Report from the front: pressure mounting, resistance weakening, defenses leaking. Try as I might to hold the line, more and more movies in recent months and years, mainly movies of the “alternative” as distinct from mainstream cinema, forgo the 35mm press screening in favor of the DVD screener. On general principles it has always been my preference to see a movie in a theater rather than on my television set, the first principle being that I am in some fashion a movie reviewer and not a video reviewer, and the second principle being that, as such, I have an obligation — over and above a preference — to view the movie under the same conditions the public will view it, even if that means I don’t get to see it till the public gets to see it. Better late than errant. Beating the competition to the punch was never to begin with a very realistic goal for a weekly reviewer in the provinces, and (if we’re talking about me) an overtaxed, poky, and procrastinating reviewer at that. With the ascent of off-the-cuff and from-the-hip online commentators free of concerns with things like deadlines, grammar, and spelling, the goal can only be given up as a hopeless cause. I’ve had to learn to live with the fact that in the online edition of my own paper I cannot be assured of having the first say on a movie. The traditional letter to the editor, an avenue of response, can now be dashed off before there’s anything to respond to. It becomes, in effect, a scoop. I’ve learned to live with this by looking the other way.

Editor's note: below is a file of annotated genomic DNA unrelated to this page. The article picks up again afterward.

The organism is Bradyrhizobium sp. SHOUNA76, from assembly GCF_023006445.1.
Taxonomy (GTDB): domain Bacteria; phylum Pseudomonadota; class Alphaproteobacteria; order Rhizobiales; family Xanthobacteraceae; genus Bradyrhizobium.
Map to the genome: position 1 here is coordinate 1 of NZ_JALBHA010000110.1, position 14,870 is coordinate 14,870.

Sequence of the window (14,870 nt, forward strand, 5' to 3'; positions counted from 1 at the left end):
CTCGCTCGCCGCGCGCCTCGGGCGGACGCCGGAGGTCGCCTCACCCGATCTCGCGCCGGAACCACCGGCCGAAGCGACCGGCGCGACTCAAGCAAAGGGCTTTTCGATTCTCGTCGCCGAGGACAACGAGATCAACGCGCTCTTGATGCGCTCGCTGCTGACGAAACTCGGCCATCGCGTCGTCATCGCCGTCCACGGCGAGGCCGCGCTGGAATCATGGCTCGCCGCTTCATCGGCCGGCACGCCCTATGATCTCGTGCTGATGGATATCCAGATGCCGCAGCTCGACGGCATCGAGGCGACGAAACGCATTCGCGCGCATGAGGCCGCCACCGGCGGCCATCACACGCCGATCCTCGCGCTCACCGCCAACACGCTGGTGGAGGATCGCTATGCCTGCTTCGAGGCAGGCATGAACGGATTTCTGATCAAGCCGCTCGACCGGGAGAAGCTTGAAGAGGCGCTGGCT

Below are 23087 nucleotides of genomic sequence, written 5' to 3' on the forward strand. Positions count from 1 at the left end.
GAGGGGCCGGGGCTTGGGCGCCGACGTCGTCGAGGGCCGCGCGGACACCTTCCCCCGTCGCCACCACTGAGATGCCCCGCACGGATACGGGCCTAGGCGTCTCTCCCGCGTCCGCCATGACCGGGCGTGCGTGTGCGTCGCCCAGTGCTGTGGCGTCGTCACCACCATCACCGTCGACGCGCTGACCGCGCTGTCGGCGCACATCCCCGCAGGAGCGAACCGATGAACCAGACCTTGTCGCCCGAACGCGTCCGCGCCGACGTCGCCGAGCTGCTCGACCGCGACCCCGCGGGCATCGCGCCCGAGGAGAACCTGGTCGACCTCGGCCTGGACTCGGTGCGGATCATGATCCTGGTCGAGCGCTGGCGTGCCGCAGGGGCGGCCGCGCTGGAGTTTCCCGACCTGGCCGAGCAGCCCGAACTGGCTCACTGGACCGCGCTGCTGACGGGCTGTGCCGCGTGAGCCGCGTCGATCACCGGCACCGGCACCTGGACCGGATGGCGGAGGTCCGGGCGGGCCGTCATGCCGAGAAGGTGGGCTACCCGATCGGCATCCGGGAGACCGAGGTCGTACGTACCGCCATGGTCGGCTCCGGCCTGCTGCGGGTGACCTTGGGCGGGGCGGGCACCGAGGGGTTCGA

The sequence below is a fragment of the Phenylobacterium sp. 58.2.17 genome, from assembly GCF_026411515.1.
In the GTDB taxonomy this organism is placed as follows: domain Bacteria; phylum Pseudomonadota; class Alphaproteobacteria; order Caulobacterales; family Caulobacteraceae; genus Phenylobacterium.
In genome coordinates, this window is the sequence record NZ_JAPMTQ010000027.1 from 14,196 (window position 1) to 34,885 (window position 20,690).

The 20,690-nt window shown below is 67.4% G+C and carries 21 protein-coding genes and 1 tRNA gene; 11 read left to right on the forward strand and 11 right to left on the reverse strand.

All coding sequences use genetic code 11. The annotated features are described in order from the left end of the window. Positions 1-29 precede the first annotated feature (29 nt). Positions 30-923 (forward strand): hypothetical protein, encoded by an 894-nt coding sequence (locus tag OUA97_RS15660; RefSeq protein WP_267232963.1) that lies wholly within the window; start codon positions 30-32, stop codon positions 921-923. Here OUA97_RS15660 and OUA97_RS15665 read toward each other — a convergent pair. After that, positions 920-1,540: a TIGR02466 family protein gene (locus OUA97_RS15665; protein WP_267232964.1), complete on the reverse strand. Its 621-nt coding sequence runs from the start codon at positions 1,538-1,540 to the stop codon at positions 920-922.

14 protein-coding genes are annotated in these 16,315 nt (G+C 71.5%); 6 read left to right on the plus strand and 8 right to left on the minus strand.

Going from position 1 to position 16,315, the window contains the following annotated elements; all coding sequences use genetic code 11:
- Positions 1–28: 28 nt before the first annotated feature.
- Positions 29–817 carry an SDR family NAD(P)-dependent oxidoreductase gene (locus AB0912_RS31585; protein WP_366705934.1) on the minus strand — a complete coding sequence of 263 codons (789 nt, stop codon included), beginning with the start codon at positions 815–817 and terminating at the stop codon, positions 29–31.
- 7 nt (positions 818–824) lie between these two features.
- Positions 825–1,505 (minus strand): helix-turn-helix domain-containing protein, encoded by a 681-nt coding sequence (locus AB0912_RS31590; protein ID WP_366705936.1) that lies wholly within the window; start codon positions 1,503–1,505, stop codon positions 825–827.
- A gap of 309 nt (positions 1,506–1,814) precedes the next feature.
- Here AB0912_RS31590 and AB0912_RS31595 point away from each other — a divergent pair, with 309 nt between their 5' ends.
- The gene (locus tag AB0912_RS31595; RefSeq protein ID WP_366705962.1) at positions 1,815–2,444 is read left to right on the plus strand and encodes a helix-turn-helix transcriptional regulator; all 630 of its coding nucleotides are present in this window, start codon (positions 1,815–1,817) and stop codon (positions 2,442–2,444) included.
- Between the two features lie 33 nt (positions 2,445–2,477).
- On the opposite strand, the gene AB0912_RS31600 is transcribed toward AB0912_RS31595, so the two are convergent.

No longer, meantime, can the aforesaid second principle — viewing the movie under the same conditions — be followed by a third principle of viewing it under the optimum conditions. The frequency with which films today are shot on digital video has overthrown the long-standing rule of thumb that a film will always look better on a movie screen than on a television screen. The rule now is, sometimes yes, sometimes no. You never know. A movie that is digitally shot and then transferred to 35mm for theatrical distribution will often, not always, look worse in a theater (grainy, fuzzy, faded, etc.) than in your own living room, where it will look exactly like a TV show. On the opposite hand, a movie that is shot digitally and then projected digitally (as more and more theaters are equipped to do) will often, not always, look just as good in either venue, home or theater, simply smaller or bigger. Watching such a movie on a DVD screener will tell the reviewer that it was shot digitally — will in other words put him on high alert — but it will not tell him how the movie will look to the customer who shells out ten dollars to watch it on a big screen in mixed company. I can get sniffy about people who prefer to wait to see a movie on DVD, to say nothing of people who prefer to download it to the postage-stamp screens on their cellphones, but I cannot fault anyone for waiting to see a movie on DVD when it means waiting to see a movie look its best. Advising them on such a matter has come to be an unwanted part of a reviewer’s job. If filmmakers elect to turn out a TV show, they deserve to be kept waiting.